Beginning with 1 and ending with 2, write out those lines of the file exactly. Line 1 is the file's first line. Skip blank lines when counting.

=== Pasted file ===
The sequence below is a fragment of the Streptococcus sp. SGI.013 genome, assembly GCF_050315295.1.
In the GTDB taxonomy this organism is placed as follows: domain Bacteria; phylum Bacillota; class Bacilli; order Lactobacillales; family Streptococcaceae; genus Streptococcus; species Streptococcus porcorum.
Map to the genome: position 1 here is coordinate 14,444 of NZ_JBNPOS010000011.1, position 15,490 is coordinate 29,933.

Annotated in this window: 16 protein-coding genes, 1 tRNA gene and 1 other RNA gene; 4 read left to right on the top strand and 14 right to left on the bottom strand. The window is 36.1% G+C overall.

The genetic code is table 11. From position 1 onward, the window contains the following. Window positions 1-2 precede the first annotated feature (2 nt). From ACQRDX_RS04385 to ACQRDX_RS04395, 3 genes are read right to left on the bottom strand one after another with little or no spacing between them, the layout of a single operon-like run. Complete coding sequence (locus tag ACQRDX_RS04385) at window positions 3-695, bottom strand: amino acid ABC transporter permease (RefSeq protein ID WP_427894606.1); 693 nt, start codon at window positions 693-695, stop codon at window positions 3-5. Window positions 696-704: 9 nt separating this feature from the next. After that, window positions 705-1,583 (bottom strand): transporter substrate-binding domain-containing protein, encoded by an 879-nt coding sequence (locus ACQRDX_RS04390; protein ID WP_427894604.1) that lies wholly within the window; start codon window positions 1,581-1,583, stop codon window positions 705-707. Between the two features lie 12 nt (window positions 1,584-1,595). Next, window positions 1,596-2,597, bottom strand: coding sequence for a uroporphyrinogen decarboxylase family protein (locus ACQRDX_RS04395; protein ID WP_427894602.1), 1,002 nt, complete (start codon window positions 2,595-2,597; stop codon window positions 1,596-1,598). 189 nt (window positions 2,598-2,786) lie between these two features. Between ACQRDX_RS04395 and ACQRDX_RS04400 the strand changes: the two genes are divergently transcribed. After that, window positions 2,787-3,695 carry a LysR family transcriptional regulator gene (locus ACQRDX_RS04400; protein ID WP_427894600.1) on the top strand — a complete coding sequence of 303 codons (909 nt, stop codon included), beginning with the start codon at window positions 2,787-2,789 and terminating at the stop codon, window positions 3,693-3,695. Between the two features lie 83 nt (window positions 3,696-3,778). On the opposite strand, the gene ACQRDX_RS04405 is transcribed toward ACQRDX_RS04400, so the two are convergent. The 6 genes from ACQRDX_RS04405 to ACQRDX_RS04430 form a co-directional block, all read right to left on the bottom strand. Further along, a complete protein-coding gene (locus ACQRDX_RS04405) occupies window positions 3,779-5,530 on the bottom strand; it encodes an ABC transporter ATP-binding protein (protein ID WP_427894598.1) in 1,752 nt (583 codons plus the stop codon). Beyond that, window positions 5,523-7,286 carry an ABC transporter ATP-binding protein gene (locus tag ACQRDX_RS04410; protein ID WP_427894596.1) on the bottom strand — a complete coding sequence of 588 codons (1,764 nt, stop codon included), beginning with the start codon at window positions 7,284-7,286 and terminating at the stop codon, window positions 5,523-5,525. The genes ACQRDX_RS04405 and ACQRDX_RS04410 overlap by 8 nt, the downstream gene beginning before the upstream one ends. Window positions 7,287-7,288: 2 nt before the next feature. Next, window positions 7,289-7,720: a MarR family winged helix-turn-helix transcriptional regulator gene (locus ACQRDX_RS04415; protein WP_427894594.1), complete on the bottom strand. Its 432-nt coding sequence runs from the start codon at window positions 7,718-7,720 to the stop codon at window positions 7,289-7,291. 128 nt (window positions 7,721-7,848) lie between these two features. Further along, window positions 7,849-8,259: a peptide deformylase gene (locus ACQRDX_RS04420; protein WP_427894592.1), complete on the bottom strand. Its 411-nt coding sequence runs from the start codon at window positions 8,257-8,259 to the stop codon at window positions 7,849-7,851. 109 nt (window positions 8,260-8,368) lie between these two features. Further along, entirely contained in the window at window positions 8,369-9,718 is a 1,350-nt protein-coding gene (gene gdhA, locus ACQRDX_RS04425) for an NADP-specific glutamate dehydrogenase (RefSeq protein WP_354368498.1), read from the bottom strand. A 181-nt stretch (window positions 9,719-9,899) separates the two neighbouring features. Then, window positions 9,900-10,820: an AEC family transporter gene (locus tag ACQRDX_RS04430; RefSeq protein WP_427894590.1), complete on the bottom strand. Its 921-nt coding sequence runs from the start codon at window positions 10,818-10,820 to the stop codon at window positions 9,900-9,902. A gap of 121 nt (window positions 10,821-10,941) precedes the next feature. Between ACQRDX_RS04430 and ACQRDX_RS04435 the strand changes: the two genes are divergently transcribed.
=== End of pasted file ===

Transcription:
The sequence below is a fragment of the Streptococcus sp. SGI.013 genome, assembly GCF_050315295.1.
In the GTDB taxonomy this organism is placed as follows: domain Bacteria; phylum Bacillota; class Bacilli; order Lactobacillales; family Streptococcaceae; genus Streptococcus; species Streptococcus porcorum.